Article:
. There is heated debate about what Hume intends by each of these theses and how he argues for them. He articulates and defends them within the broader context of his metaethics and his ethic of virtue and vice. 3 Kant's theory was that what guided us was 'rationality'. As free beings we were obligated to do what was 'reasonable', a free person has to act rationally - has to act without inconsistency.
For example, one of the Ten Commandments ‘Thou shall not kill’ should not be broken and is applied to situations such as the death penalty or abortion. This links to the divine command theory. This is a meta-ethical theory which proposes that what is moral is determined by God and that to be moral is to follow his commands. This theory claims that morality is ultimately based on God and the right action is the one that God requires. The divine commands vary in religions but in the end, they all have in common that moral obligations depend on God.
Essay 1 Faith and Reason “Reason, aided by Christian faith, reveals truths about the universe and about humans that could never have been reached by reason alone. Conversely, Christian faith needs reason in order to communicate its beliefs clearly, to arrange those beliefs in a more systematic form, to guard it from straying into fanaticism or error, and to provide answers to reasonable objections to those beliefs”(1-2). Many argue that faith and reason are two very different things, when in all reality they both need each other and as Albl states they are actually “inseparable”. I am Catholic myself and I have always learned that authentic Christian faith does not limit human liberty and reason. Instead, faith supports reason and perfection; and reason, illuminated by faith, finds strength to raise itself to the knowledge of God.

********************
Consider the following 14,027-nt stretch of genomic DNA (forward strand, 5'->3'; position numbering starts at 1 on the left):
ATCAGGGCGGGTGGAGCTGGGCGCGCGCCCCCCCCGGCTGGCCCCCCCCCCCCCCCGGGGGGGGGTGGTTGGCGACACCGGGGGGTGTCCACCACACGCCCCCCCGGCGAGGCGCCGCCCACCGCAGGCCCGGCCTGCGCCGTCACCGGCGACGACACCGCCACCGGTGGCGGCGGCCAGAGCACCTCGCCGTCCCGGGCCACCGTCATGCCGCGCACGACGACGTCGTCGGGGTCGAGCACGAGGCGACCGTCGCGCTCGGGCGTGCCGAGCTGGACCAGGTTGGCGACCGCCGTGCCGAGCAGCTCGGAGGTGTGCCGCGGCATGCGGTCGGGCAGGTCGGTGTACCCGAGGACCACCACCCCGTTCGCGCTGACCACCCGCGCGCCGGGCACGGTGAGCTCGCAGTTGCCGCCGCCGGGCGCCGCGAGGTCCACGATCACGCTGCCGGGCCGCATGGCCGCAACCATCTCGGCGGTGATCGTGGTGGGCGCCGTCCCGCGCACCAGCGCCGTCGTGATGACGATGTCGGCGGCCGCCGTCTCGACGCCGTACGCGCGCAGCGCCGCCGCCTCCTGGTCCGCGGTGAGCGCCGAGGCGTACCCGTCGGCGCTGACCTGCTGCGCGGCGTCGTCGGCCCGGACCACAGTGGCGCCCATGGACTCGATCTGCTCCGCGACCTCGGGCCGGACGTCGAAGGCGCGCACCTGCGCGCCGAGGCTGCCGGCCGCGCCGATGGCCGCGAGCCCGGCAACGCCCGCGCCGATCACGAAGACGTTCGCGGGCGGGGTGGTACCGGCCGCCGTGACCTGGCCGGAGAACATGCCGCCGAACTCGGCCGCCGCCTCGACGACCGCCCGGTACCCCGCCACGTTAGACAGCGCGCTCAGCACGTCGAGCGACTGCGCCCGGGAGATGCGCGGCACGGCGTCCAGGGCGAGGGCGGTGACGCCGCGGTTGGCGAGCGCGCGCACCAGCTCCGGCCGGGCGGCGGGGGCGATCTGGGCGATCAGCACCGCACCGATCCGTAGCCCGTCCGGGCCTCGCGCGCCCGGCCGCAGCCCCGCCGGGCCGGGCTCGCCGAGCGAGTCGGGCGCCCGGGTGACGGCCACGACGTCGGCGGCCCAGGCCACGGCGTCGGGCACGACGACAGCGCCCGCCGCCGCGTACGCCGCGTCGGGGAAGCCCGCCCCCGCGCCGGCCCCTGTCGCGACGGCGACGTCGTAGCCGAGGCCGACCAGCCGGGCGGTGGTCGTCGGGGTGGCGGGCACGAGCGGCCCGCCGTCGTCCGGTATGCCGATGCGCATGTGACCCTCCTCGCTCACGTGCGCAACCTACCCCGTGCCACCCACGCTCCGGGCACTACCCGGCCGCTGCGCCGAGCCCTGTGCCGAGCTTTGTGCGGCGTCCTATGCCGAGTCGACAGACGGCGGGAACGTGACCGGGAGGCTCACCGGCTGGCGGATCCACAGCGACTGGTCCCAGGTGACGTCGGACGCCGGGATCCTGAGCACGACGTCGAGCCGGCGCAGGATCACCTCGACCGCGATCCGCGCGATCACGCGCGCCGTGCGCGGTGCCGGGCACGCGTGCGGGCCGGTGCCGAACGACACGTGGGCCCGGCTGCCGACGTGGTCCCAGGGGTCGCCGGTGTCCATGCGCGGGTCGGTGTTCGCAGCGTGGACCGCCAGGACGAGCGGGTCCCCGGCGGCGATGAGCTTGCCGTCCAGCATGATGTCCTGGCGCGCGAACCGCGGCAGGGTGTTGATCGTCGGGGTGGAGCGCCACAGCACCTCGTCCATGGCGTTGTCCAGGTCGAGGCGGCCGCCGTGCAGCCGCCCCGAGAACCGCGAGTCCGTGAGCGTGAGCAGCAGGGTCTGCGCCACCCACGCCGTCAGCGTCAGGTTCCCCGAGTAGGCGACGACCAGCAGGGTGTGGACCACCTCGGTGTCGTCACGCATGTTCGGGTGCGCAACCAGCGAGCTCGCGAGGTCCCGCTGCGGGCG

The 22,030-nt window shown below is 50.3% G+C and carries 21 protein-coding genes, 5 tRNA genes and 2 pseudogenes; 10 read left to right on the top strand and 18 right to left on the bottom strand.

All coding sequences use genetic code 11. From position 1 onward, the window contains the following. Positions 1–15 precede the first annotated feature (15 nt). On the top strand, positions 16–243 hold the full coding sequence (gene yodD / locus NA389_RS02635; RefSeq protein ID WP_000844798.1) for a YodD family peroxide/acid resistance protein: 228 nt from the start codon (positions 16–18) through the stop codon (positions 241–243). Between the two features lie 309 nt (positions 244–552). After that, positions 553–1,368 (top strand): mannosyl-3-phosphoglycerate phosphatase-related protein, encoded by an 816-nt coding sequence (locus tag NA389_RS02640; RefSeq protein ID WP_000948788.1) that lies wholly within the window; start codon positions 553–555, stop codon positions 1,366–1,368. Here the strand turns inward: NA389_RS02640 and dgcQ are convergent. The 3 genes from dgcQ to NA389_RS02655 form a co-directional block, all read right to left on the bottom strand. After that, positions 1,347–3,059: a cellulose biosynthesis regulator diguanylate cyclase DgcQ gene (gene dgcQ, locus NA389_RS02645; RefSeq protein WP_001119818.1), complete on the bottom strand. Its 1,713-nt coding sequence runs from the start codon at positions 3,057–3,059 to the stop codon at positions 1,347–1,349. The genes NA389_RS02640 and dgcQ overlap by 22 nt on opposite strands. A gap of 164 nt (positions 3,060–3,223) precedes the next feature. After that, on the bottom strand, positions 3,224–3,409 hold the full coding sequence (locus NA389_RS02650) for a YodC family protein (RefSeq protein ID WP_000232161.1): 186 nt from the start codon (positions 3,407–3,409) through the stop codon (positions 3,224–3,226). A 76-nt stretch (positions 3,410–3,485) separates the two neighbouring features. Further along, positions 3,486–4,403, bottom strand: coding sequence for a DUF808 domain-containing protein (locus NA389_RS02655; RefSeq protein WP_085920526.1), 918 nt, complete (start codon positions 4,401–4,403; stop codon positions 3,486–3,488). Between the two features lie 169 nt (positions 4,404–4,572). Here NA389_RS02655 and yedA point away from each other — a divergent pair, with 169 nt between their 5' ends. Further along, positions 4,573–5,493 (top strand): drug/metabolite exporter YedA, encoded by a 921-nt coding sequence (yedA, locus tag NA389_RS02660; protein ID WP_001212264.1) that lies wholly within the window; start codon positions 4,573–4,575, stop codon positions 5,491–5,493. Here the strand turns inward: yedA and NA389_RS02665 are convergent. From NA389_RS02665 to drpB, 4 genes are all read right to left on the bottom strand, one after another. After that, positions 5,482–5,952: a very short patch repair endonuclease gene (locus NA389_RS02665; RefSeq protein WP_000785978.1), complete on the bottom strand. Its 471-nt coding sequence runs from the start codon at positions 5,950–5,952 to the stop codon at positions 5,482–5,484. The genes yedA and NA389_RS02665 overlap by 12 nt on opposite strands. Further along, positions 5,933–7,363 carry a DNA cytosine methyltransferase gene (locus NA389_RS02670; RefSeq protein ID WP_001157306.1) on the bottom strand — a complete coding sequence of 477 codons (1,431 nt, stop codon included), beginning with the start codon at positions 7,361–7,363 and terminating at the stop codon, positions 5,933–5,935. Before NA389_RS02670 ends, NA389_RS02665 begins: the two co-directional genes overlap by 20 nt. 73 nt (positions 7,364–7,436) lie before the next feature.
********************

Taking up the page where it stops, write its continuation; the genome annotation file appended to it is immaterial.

It is important to note that although all moral absolutists agree that there are fundamental ethical laws they disagree on the origin or authority of these laws. They may be religious or like Kantian ethics based on God and the existence of natural law. In general there tends to be a consensus that Absolutism comes in three distinct types. Platonic Idealism is the first significant example of absolutist theory. This theory is referred to as the theory of forms, the forms are eternal constants which give meaning to the world.
There are many ways we develop our morals and how we come to develop them but two primary focal points seem to hold the most accurate depiction of the moral guiding process. The first being posed by Immanuel Kant, the concept of what one “ought” to do, and the other being Utilitarianism, which is dependent on the analysis of “consequences” that come from decision making. The two are distinct when attempting to draw a clear line between decision making and the moral judgments that guide them. However, they differ in where they determine the root causes for our moral developments. Kant explores moral decisions based on wants.